Breast cancer is among the most misunderstood of all diseases. Here are some of the most common myths that you thought were true.
Number Eight: It’s Usually Genetic
A surprisingly small amount of cases are caused by genes. Only about 5 to 10 percent are attributed to this, and for the most part, the cause is unknown.
Number Seven: Smaller Breasts Mean Less of a Risk for Breast Cancer
The cell that the cancer typically develops in are shared by every woman regardless of size. Whatever your bra size, if you’re a woman, you have the same amount of these cells and therefore are at equal risk.
Number Six: It Always Shows Up as a Lump in the Breast
Although this is usually a trait of the disease, it’s not always there. About 10 percent of women do not report lumps in the breast.
Number Five: Mammograms Prevent It or Reduce the Risk
These tests are designed to detect existing cancer, not to prevent it or reduce the risk. They are encouraged because the earlier you seek treatment, the better your chances are of beating it.
Number Four: Mammograms Cause It
Many people believe this due to radiation present in the machines. The benefits or receiving mammograms heavily outweighs this minuscule risk, however.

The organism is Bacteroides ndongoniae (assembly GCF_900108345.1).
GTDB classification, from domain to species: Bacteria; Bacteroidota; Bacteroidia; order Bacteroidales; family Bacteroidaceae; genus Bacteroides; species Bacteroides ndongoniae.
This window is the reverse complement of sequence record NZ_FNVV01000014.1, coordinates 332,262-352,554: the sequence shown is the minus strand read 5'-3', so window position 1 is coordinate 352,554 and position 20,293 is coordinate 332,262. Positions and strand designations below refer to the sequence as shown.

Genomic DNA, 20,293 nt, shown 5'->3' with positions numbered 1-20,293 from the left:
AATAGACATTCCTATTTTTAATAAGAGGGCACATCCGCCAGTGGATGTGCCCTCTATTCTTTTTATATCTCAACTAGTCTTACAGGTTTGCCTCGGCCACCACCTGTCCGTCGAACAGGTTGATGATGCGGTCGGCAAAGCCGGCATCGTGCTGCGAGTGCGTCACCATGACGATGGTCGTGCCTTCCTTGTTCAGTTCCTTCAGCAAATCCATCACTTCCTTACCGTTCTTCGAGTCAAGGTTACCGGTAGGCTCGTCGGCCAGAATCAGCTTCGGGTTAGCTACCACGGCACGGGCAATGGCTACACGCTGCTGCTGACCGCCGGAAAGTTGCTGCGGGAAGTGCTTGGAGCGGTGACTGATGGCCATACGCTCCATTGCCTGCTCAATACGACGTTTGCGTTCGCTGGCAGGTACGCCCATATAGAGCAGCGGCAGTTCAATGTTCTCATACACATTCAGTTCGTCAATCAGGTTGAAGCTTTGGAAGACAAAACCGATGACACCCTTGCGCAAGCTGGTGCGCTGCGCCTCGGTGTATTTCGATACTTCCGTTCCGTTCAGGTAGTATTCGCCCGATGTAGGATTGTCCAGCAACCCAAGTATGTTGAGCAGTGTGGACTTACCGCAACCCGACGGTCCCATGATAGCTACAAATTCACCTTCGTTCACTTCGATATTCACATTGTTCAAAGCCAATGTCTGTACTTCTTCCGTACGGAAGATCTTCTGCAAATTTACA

Number Three: Birth Control Causes It
Studies done in the ’90s suggested that certain pills led to an increased risk of breast cancer, but the formula for these pills has long since changed. The research also showed that the risk was diminished after the women ceased the prescription.
Number Two: Young Women Never Get It
Although it’s true that woman who get this illness are typically above 50, it’s possible for younger women to develop it as well. In fact, 25 percent of sufferers are under 50 years of age, which will probably surprise a few people.
Number One: Antiperspirants Increase the Risk
This rumor states that not allowing your body to sweat out its toxins can lead to a buildup of harmful properties that could lead to cancer. Scientists haven’t found a link for this. We hope you found our article interesting, and thank you for reading.